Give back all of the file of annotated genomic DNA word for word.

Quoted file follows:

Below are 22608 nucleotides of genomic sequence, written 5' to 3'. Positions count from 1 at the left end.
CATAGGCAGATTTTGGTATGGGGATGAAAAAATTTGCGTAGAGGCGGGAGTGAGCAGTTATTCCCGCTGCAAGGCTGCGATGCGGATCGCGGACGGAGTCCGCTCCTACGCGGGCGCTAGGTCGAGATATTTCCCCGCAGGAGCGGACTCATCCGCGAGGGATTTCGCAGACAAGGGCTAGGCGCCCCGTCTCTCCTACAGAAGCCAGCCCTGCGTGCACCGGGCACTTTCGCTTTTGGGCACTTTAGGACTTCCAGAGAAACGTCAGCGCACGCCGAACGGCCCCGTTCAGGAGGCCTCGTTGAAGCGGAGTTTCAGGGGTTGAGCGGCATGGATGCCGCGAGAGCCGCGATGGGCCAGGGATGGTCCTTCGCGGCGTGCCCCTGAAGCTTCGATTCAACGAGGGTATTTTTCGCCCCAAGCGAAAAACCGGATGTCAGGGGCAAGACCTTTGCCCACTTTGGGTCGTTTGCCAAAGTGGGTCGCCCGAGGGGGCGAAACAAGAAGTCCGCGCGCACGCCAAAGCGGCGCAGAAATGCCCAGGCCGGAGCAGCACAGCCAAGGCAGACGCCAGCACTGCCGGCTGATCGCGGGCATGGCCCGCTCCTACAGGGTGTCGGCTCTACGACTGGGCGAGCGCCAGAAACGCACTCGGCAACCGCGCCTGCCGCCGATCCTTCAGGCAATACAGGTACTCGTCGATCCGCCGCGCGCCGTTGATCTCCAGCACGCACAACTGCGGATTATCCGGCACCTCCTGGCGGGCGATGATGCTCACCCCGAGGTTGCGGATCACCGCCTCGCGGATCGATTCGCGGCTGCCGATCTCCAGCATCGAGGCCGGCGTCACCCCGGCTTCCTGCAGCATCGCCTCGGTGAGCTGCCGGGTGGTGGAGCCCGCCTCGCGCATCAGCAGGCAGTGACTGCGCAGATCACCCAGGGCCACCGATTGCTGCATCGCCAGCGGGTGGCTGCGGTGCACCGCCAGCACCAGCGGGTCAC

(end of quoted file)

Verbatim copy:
Below are 22608 nucleotides of genomic sequence, written 5' to 3'. Positions count from 1 at the left end.
CATAGGCAGATTTTGGTATGGGGATGAAAAAATTTGCGTAGAGGCGGGAGTGAGCAGTTATTCCCGCTGCAAGGCTGCGATGCGGATCGCGGACGGAGTCCGCTCCTACGCGGGCGCTAGGTCGAGATATTTCCCCGCAGGAGCGGACTCATCCGCGAGGGATTTCGCAGACAAGGGCTAGGCGCCCCGTCTCTCCTACAGAAGCCAGCCCTGCGTGCACCGGGCACTTTCGCTTTTGGGCACTTTAGGACTTCCAGAGAAACGTCAGCGCACGCCGAACGGCCCCGTTCAGGAGGCCTCGTTGAAGCGGAGTTTCAGGGGTTGAGCGGCATGGATGCCGCGAGAGCCGCGATGGGCCAGGGATGGTCCTTCGCGGCGTGCCCCTGAAGCTTCGATTCAACGAGGGTATTTTTCGCCCCAAGCGAAAAACCGGATGTCAGGGGCAAGACCTTTGCCCACTTTGGGTCGTTTGCCAAAGTGGGTCGCCCGAGGGGGCGAAACAAGAAGTCCGCGCGCACGCCAAAGCGGCGCAGAAATGCCCAGGCCGGAGCAGCACAGCCAAGGCAGACGCCAGCACTGCCGGCTGATCGCGGGCATGGCCCGCTCCTACAGGGTGTCGGCTCTACGACTGGGCGAGCGCCAGAAACGCACTCGGCAACCGCGCCTGCCGCCGATCCTTCAGGCAATACAGGTACTCGTCGATCCGCCGCGCGCCGTTGATCTCCAGCACGCACAACTGCGGATTATCCGGCACCTCCTGGCGGGCGATGATGCTCACCCCGAGGTTGCGGATCACCGCCTCGCGGATCGATTCGCGGCTGCCGATCTCCAGCATCGAGGCCGGCGTCACCCCGGCTTCCTGCAGCATCGCCTCGGTGAGCTGCCGGGTGGTGGAGCCCGCCTCGCGCATCAGCAGGCAGTGACTGCGCAGATCACCCAGGGCCACCGATTGCTGCATCGCCAGCGGGTGGCTGCGGTGCACCGCCAGCACCAGCGGGTCAC